(June 15, 2015) -- Medically speaking, an aneurysm can be a time bomb. Ender Finol, associate professor of biomedical engineering at UTSA, wants to make them a little more predictable.
“It’s a medical problem,” he said. “But it’s something I can make a contribution to as an engineer.”
Finol has just received a $1.8 million grant from the National Institutes of Health to develop a method to determine whether a patient with an aortic aneurysm needs surgery right away. Although in the mainstream “aneurysm” tends to mean a blood vessel bursting in the brain and causing sudden death, it’s actually more complicated than that.
Firstly, people with aortic aneurysms don’t know they have them unless a doctor discovers one by accident or it ruptures. In the latter case, there’s about an 80 percent fatality rate. If the aneurysm is discovered before it ruptures, the patient is put under observation. Doctors wait until the aneurysm grows to about five cm in diameter, then recommend surgery.
However, this isn’t always necessary, and it could be costing lives.
“I believe there’s a good segment of the population that’s getting unnecessary, early surgery,” Finol said. “Most of these people have other diseases, so the complications from surgery could harm them more, or they might not even survive long enough before the aneurysm ruptures.”
His solution is a portable device, most likely a computer tool on a laptop, with a database that he’s currently developing. Surgeons would upload medical images of the aneurysm, and the computer would respond by determining whether surgery is necessary in the near future.
The tool will be validated with magnetic resonance images of a silicon replica of an aorta that will help Finol mimic the blood flow through a real aorta.
His work begins this summer.
Learn more about Biomedical Engineering at UTSA
All UTSA faculty, staff and students are invited to attend open forums featuring finalist candidates for the dean of the UTSA College of Sciences.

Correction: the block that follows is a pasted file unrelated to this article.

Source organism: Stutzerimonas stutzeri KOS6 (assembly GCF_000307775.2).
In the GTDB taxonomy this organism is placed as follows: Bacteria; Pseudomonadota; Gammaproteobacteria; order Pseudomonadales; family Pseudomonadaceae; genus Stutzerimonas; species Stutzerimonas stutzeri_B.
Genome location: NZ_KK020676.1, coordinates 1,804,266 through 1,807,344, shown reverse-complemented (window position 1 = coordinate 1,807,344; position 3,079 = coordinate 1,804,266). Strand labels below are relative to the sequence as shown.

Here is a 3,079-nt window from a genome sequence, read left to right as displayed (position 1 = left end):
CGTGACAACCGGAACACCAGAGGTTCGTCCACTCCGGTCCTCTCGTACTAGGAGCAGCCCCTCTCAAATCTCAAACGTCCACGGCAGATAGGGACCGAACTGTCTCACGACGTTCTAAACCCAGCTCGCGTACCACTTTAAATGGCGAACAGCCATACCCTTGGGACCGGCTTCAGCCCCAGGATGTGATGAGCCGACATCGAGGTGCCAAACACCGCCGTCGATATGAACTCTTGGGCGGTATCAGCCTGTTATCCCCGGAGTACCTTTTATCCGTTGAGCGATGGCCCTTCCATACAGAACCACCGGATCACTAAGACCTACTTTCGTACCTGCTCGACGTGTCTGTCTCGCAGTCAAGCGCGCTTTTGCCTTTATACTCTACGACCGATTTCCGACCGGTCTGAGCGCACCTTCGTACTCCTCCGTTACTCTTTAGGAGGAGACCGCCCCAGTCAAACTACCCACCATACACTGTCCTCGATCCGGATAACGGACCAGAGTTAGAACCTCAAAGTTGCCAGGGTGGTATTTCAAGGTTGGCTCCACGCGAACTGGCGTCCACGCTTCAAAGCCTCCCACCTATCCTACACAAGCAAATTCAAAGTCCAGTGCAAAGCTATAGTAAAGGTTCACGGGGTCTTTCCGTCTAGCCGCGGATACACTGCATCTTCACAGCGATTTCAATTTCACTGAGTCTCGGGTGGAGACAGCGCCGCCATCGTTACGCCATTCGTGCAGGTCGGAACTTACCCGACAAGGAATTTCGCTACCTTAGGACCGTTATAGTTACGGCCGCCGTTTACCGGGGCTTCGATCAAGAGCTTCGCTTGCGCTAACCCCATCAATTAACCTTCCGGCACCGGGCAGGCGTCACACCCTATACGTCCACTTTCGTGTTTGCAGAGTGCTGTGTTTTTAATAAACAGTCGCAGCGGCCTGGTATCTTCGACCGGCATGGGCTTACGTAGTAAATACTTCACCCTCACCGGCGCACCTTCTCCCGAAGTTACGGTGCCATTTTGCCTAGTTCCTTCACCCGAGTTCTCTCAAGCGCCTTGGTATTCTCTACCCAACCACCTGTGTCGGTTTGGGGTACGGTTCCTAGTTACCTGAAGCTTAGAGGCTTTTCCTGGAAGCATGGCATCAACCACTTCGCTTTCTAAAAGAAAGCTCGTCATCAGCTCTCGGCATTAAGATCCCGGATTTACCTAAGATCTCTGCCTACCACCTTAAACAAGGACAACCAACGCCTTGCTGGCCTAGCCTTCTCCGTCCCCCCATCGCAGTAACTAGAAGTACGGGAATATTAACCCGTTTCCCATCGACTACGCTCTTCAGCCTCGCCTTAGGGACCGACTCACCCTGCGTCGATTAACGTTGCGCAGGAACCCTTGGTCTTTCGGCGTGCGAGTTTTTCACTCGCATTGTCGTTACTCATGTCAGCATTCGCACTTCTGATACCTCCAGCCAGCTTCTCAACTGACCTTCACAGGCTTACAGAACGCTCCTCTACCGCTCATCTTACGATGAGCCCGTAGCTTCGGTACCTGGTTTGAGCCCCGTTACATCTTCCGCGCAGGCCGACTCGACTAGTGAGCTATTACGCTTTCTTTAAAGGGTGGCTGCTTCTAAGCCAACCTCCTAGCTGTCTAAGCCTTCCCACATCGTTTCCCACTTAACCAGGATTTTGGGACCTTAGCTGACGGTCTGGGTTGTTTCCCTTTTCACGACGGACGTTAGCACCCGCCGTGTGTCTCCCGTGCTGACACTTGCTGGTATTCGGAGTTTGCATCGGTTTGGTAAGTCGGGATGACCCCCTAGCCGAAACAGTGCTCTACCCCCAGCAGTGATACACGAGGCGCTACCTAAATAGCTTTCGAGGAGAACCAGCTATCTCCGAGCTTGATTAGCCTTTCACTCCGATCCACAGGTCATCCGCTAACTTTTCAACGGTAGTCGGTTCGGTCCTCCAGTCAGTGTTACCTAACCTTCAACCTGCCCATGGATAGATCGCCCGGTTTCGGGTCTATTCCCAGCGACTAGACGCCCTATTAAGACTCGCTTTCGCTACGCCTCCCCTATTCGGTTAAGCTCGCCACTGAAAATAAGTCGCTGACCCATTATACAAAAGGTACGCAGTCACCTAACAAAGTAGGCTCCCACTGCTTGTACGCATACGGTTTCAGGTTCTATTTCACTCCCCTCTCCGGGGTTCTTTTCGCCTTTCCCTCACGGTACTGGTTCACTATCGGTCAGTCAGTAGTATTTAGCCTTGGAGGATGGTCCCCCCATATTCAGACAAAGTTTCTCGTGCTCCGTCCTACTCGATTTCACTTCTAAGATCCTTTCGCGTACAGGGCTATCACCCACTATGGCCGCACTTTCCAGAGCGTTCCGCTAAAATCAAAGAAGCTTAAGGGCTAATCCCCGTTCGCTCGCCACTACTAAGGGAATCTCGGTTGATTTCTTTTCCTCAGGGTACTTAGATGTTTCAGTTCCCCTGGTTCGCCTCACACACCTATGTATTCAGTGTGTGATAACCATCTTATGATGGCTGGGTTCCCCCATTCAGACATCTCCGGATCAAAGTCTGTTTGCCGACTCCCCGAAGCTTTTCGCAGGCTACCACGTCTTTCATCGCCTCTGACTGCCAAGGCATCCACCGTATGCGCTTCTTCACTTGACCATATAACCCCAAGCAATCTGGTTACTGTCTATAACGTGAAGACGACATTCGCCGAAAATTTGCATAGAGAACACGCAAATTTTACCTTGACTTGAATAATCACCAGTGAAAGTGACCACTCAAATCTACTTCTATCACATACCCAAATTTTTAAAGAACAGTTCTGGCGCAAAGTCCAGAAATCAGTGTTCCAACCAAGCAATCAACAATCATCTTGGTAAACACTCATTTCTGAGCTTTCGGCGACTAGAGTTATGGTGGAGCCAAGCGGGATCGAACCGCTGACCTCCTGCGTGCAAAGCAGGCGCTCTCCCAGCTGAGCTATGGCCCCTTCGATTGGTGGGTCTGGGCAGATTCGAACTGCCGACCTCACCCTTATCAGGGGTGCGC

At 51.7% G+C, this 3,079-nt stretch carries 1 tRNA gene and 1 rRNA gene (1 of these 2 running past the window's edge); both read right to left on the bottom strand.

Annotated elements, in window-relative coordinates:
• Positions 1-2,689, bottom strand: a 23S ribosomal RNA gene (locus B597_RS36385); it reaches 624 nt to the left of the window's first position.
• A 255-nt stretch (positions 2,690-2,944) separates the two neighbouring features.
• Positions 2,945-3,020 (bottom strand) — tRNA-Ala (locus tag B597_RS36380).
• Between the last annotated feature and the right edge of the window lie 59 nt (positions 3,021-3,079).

Various Locations, Main Campus
UTSA is an early voting site for the statewide General Election.
H-E-B Student Union Bexar Room (HSU 1.102), Main Campus
The UTSA Office of the President and the UTSA College of Public Policy present a discussion on San Antonio’s charter amendments. Event will be livestreamed to UTSA Main Campus, Travis Room – HSU 2.202
Buena Vista Street Building Aula Canaria (BVB 1.328), Downtown Campus
More than 75 local, state and national graduate and professional schools will showcase their programs at the Main Campus. It's free and open to the public. Interested attendees are encouraged to register for the event in advance.
Sombrilla Plaza, Main Campus
Hosted by the UTSA Office of Information Technology Student Innovation Coalition, Tech Talk is a forum for students to share thoughts about technology on campus with IT professionals and learn about products and services available to help them succeed.
Student Union Denman Room (SU 2.01.28), Main Campus
UTSA Libraries will host Claudia García-Louis, assistant professor, at the Downtown Library for her presentation AfroLatinxs: Navigating Blackness and Latinidad in the Age of Trump, as part of the popular Pizza and Research series.
Buena Vista Street Building Downtown Library (BVB 2.314), Downtown Campus
Celebrate the 200th anniversary of Mary Shelley's "Frankenstein" with a viewing of the 1931 film adaptation. A discussion on the impact and evolution of the novel will introduce the film, led by English, Music and Medical Humanities faculty.
John Peace Library North Commons, 2nd Floor
UTSA Libraries will host K. Jill Fleuriet, Ph.D., for her lecture, Flipping the Script: U.S.-Mexico Border in the News and Alternative Visions.
John Peace Library Assembly Room (JPL 4.04.22), Main Campus
The University of Texas at San Antonio is dedicated to the advancement of knowledge through research and discovery, teaching and learning, community engagement and public service. As an institution of access and excellence, UTSA embraces multicultural traditions and serves as a center for intellectual and creative resources as well as a catalyst for socioeconomic development and the commercialization of intellectual property - for Texas, the nation and the world.
To be a premier public research university, providing access to educational excellence and preparing citizen leaders for the global environment.
We encourage an environment of dialogue and discovery, where integrity, excellence, inclusiveness, respect, collaboration and innovation are fostered.